Franchise industry seeks tougher rules

> The franchise industry’s umbrella group plans to implement a new code of ethics and encourage more corporate disclosure. But a spokesperson acknowledges the moves won’t give any “new teeth” in dealing with questionable conduct…The association has no plans to oust Pizza Pizza as a member, arguing allegations against the company are unproven and there have been no code breaches.

The Toronto Star
October 22, 1993

Franchise industry seeks tougher rules
Plan calls for more disclosure
Tony Van Alphen

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The franchise industry’s umbrella group plans to implement a new code of ethics and encourage more corporate disclosure. But a spokesperson acknowledges the moves won’t give any “new teeth” in dealing with questionable conduct.

The Canadian Franchise Association expects membership approval at its annual convention next week for voluntary disclosure of information related to company activities, financial position and key personnel so prospective franchise holders can make better decisions.

Furthermore, association members – more than 200 firms whose fast-food outlets and other business operations are run as franchises – will likely favor an updated code of ethics or standards of practice that will make it easier to define breaches.

But association president Richard Cunningham said yesterday the group, which has faced criticism in recent years for not doing enough for members’ franchise partners, won’t be able to banish members who fail to comply with the shift to additional disclosure.

“It’s voluntary for now and we won’t be able to reprimand anyone for not doing it in the medium term,” Cunningham said in an interview. “There aren’t any new teeth.

“But we are heading down that road where we’d like to make disclosure mandatory as a condition of membership.”

He suggested the association’s board might recommend mandatory disclosure at next year’s convention. However he conceded it would be difficult for the association to check each franchisor on the accuracy of its disclosure.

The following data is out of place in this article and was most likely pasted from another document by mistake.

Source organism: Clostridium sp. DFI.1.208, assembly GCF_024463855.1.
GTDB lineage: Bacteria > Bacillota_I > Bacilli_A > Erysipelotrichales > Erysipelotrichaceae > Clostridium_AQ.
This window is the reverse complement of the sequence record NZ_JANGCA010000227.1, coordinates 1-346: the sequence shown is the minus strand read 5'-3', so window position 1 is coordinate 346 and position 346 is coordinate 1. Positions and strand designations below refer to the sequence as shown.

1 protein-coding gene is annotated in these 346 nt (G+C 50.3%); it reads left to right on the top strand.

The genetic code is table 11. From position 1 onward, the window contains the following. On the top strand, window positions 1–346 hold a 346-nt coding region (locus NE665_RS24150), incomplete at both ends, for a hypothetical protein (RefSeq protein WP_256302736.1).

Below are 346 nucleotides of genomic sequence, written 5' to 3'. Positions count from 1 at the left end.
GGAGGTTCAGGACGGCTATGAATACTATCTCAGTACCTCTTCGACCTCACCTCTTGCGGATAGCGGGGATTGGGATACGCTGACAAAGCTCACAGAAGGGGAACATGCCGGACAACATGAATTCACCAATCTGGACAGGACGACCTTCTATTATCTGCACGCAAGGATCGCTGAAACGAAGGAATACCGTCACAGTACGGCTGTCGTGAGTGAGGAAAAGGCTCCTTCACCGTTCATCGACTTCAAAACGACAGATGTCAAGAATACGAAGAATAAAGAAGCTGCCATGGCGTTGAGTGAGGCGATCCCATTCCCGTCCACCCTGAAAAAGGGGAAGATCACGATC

Call for franchise code
The association has been working hard in the past year to improve its image after criticism about the lack of protection from unscrupulous firms that attract potential franchise holders with inflated business projections and then trap them into iron-clad contracts.

The Star has reported extensively this year on the plight of Pizza Pizza store owners who have questioned the company’s management and methods. The store owners also expressed a lack of confidence in the chain after finding out a convicted con man and racketeer oversees company trust accounts worth millions of dollars.

The association has no plans to oust Pizza Pizza as a member, arguing allegations against the company are unproven and there have been no code breaches.

Under voluntary disclosure, the association would like a franchisor to provide serious applicants with detailed information on its history, financial health, store closures, business experience, major shareholders, key personnel and any criminal records.

Cunningham said the company would provide the information after potential franchise holders submit a deposit. The franchisor and prospective franchisee would set conditions under which the deposit could be returned if the applicant decided against investing, he added.

He noted that the industry is working with various provincial governments in an effort to become self-regulating.


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Risks: Pooled money, Racketeering, Canadian Franchise Association, CFA, Code of ethics, almost never enforced, Sincerity, Convicted fraud artist, Disclosure laws: 10 per cent solution, Code of ethics, a joke, Hates publicity, Mask of respectability, Mask of respectability, Veneer of egalitarianism, Tobacco-industry-type defense, Fox to guard the henhouse (self-regulation), Sham of self-regulation, Canada, 19931022 Franchise industry

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